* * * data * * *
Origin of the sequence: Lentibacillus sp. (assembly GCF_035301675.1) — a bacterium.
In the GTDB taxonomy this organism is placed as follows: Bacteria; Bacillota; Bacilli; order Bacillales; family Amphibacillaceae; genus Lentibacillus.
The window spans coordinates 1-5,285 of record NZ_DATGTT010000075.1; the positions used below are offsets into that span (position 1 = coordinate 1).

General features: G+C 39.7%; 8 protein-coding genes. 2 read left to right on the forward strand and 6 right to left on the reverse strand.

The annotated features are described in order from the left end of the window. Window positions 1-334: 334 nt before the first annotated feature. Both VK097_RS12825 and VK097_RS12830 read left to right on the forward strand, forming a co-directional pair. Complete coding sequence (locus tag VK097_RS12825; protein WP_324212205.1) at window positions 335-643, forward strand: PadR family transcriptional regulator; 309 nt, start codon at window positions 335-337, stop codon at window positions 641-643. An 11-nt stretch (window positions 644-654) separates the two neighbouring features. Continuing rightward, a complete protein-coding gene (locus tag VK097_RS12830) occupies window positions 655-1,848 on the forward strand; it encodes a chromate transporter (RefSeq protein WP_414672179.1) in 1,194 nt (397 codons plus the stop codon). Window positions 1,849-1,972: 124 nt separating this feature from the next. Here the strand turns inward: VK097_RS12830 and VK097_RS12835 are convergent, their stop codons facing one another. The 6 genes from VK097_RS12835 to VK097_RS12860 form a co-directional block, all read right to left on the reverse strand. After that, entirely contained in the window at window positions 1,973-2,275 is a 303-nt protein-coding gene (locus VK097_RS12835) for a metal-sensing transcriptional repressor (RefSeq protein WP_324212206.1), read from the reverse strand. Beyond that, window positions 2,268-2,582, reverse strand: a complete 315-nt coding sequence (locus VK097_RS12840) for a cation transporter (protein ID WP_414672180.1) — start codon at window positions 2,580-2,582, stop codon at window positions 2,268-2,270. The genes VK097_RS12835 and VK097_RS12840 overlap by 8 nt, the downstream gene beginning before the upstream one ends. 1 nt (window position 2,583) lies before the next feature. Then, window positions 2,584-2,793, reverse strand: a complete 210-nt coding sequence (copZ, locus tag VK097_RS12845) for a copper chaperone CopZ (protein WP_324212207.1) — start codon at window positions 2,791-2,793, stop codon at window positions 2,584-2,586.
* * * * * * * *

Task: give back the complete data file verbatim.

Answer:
Origin of the sequence: Lentibacillus sp. (assembly GCF_035301675.1) — a bacterium.
In the GTDB taxonomy this organism is placed as follows: Bacteria; Bacillota; Bacilli; order Bacillales; family Amphibacillaceae; genus Lentibacillus.
The window spans coordinates 1-5,285 of record NZ_DATGTT010000075.1; the positions used below are offsets into that span (position 1 = coordinate 1).

General features: G+C 39.7%; 8 protein-coding genes. 2 read left to right on the forward strand and 6 right to left on the reverse strand.

The annotated features are described in order from the left end of the window. Window positions 1-334: 334 nt before the first annotated feature. Both VK097_RS12825 and VK097_RS12830 read left to right on the forward strand, forming a co-directional pair. Complete coding sequence (locus tag VK097_RS12825; protein WP_324212205.1) at window positions 335-643, forward strand: PadR family transcriptional regulator; 309 nt, start codon at window positions 335-337, stop codon at window positions 641-643. An 11-nt stretch (window positions 644-654) separates the two neighbouring features. Continuing rightward, a complete protein-coding gene (locus tag VK097_RS12830) occupies window positions 655-1,848 on the forward strand; it encodes a chromate transporter (RefSeq protein WP_414672179.1) in 1,194 nt (397 codons plus the stop codon). Window positions 1,849-1,972: 124 nt separating this feature from the next. Here the strand turns inward: VK097_RS12830 and VK097_RS12835 are convergent, their stop codons facing one another. The 6 genes from VK097_RS12835 to VK097_RS12860 form a co-directional block, all read right to left on the reverse strand. After that, entirely contained in the window at window positions 1,973-2,275 is a 303-nt protein-coding gene (locus VK097_RS12835) for a metal-sensing transcriptional repressor (RefSeq protein WP_324212206.1), read from the reverse strand. Beyond that, window positions 2,268-2,582, reverse strand: a complete 315-nt coding sequence (locus VK097_RS12840) for a cation transporter (protein ID WP_414672180.1) — start codon at window positions 2,580-2,582, stop codon at window positions 2,268-2,270. The genes VK097_RS12835 and VK097_RS12840 overlap by 8 nt, the downstream gene beginning before the upstream one ends. 1 nt (window position 2,583) lies before the next feature. Then, window positions 2,584-2,793, reverse strand: a complete 210-nt coding sequence (copZ, locus tag VK097_RS12845) for a copper chaperone CopZ (protein WP_324212207.1) — start codon at window positions 2,791-2,793, stop codon at window positions 2,584-2,586.